It's Justice that my 9 yr old daughter can go to the range and shoot a 9mm but I can't travel in the same car with the ammo?

    It's somehow O.K. that, because I didn't want to walk, as a stranger on the streets of Chicago, unarmed with $2k + in my wallet (for our trip) that now I have to put some contracts in my wife's name because of a 20 year old lie?

    Our founding fathers would have probably taken your guns away too. You don't deserve them. You aren't willing to fight for them. I wouldn't want to stand next to any of you guys putting forth this junk in a real firefight for our lives.

    Go get some posterboard and protest. That's all you have left at this point.

    (There are lots of people who understand what has happened here. Don't take offense if you are one of those people. It's the enablers of the anti-gun lobby I'm addressing here. They don't know who they are. But you guys do.

  7. #136
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    Quote Originally Posted by accidentalfelon View Post
    So, after 20 years, no felonies, no misdemeanors, and three speeding tickets it is somehow "justice" that I have to break the law to keep a gun next to my bed to keep my family safe in the middle of the night?
    It's not against the law if your wife is in the house. Your restrictions don't trump her rights.

    Quote Originally Posted by accidentalfelon View Post
    It's Justice that my 9 yr old daughter can go to the range and shoot a 9mm but I can't travel in the same car with the ammo?
    Please see my closing statement for an answer to this.

    Quote Originally Posted by accidentalfelon View Post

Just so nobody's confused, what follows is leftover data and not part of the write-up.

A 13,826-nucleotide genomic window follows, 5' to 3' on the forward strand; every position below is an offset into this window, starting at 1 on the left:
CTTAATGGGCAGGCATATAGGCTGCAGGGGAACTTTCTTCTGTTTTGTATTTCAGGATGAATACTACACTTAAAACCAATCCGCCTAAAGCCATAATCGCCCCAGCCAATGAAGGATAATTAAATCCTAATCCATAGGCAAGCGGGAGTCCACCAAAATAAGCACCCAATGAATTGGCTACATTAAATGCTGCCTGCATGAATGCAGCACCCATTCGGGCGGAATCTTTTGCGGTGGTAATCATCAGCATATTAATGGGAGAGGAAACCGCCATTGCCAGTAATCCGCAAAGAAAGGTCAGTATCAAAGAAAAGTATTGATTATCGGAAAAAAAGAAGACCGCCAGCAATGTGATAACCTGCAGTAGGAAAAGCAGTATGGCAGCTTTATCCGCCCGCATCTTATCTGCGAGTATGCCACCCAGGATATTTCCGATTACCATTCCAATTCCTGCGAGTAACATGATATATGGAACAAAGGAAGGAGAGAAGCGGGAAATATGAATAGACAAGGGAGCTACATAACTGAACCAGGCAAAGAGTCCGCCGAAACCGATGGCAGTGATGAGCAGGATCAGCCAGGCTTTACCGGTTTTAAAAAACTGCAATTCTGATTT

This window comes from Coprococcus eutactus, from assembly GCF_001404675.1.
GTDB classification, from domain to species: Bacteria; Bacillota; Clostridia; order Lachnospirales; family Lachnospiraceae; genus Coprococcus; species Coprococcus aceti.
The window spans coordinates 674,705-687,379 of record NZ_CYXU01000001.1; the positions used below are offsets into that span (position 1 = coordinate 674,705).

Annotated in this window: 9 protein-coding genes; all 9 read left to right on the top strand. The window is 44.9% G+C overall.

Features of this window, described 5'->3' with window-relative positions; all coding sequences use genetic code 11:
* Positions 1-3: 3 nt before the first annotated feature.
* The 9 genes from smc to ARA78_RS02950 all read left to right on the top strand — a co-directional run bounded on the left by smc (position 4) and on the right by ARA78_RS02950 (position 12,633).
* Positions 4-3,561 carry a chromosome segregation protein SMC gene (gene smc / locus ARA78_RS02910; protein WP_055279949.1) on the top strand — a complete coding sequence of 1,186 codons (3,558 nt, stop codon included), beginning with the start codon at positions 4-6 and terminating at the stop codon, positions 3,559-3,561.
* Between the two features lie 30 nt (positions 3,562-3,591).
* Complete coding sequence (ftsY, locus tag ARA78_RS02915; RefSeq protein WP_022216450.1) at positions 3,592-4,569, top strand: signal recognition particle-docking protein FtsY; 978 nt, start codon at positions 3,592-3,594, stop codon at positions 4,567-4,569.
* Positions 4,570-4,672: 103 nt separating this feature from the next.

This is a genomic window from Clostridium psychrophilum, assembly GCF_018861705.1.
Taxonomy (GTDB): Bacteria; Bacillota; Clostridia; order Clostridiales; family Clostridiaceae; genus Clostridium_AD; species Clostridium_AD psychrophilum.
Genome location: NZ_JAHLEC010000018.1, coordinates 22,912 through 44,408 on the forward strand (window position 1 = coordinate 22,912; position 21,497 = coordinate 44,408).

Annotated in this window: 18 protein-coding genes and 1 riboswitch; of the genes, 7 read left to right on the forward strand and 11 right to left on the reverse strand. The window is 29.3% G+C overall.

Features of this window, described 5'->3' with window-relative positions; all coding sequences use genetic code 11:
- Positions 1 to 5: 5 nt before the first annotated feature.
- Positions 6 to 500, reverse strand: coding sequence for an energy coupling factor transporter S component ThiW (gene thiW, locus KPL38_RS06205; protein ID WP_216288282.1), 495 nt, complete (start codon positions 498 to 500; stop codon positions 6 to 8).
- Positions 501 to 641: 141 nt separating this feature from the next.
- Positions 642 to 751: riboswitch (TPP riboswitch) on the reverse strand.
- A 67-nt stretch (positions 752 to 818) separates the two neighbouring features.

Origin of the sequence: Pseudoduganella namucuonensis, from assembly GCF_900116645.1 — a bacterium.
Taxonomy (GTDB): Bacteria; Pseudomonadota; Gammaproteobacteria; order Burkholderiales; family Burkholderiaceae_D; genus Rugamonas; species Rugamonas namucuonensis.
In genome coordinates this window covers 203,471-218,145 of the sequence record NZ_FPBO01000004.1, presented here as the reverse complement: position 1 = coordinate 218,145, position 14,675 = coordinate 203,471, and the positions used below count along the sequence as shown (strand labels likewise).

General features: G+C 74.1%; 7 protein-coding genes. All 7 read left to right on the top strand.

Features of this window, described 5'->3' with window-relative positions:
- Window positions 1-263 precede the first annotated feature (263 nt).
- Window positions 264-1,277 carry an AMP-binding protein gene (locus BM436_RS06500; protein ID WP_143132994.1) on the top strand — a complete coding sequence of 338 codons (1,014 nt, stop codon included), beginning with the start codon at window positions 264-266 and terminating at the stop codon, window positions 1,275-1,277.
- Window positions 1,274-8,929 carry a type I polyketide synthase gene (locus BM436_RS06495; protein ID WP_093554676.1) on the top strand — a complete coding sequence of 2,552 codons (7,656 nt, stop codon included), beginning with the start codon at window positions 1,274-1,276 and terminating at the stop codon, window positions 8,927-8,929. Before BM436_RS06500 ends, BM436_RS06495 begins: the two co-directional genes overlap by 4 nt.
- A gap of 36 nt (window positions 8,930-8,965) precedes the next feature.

It's somehow O.K. that, because I didn't want to walk, as a stranger on the streets of Chicago, unarmed with $2k + in my wallet (for our trip) that now I have to put some contracts in my wife's name because of a 20 year old lie?
    If you were that worried then why go to Chicago in the first place?? Why go out?? Why deal with a "street vendor"?? (read: shady guy on the street selling probably-hot merchandise)

    Quote Originally Posted by accidentalfelon View Post
    Our founding fathers would have probably taken your guns away too. You don't deserve them. You aren't willing to fight for them. I wouldn't want to stand next to any of you guys putting forth this junk in a real firefight for our lives.
    Huh??

    Quote Originally Posted by accidentalfelon View Post
    Go get some posterboard and protest. That's all you have left at this point.
    Sounds like you're the one protesting. You need the sign.

    For the record I think you got railroaded (If the story you told is accurate. No offense but that's a big "if"), but in the end my opinion doesn't matter. It's the legal system that matters.